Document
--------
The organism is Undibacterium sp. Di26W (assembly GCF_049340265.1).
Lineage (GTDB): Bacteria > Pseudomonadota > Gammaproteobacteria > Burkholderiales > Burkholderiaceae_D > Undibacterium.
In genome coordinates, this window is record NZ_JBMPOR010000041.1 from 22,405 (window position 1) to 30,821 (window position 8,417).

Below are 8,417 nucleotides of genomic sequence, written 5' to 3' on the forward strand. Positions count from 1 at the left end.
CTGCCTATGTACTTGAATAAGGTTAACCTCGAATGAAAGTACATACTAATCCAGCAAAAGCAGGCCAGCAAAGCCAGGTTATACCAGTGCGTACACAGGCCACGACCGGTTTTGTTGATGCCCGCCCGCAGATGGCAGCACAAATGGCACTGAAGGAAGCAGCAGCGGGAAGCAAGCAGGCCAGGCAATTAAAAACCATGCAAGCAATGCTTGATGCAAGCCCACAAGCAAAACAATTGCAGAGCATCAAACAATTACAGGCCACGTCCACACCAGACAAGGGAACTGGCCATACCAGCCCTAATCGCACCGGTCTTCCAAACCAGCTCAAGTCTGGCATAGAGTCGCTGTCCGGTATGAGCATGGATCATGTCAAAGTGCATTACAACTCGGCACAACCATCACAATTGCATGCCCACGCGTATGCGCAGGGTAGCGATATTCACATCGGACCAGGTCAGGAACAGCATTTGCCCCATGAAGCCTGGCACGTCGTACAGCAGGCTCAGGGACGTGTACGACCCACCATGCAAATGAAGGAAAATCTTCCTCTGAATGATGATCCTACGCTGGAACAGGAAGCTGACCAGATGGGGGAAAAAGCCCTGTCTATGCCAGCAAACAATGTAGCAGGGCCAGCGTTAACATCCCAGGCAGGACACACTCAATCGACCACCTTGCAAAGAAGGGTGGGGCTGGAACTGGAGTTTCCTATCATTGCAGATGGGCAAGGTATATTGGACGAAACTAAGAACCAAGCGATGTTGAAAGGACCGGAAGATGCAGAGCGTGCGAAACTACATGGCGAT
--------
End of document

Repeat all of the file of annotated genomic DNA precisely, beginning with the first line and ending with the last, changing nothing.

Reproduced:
The organism is Undibacterium sp. Di26W (assembly GCF_049340265.1).
Lineage (GTDB): Bacteria > Pseudomonadota > Gammaproteobacteria > Burkholderiales > Burkholderiaceae_D > Undibacterium.
In genome coordinates, this window is record NZ_JBMPOR010000041.1 from 22,405 (window position 1) to 30,821 (window position 8,417).

Below are 8,417 nucleotides of genomic sequence, written 5' to 3' on the forward strand. Positions count from 1 at the left end.
CTGCCTATGTACTTGAATAAGGTTAACCTCGAATGAAAGTACATACTAATCCAGCAAAAGCAGGCCAGCAAAGCCAGGTTATACCAGTGCGTACACAGGCCACGACCGGTTTTGTTGATGCCCGCCCGCAGATGGCAGCACAAATGGCACTGAAGGAAGCAGCAGCGGGAAGCAAGCAGGCCAGGCAATTAAAAACCATGCAAGCAATGCTTGATGCAAGCCCACAAGCAAAACAATTGCAGAGCATCAAACAATTACAGGCCACGTCCACACCAGACAAGGGAACTGGCCATACCAGCCCTAATCGCACCGGTCTTCCAAACCAGCTCAAGTCTGGCATAGAGTCGCTGTCCGGTATGAGCATGGATCATGTCAAAGTGCATTACAACTCGGCACAACCATCACAATTGCATGCCCACGCGTATGCGCAGGGTAGCGATATTCACATCGGACCAGGTCAGGAACAGCATTTGCCCCATGAAGCCTGGCACGTCGTACAGCAGGCTCAGGGACGTGTACGACCCACCATGCAAATGAAGGAAAATCTTCCTCTGAATGATGATCCTACGCTGGAACAGGAAGCTGACCAGATGGGGGAAAAAGCCCTGTCTATGCCAGCAAACAATGTAGCAGGGCCAGCGTTAACATCCCAGGCAGGACACACTCAATCGACCACCTTGCAAAGAAGGGTGGGGCTGGAACTGGAGTTTCCTATCATTGCAGATGGGCAAGGTATATTGGACGAAACTAAGAACCAAGCGATGTTGAAAGGACCGGAAGATGCAGAGCGTGCGAAACTACATGGCGAT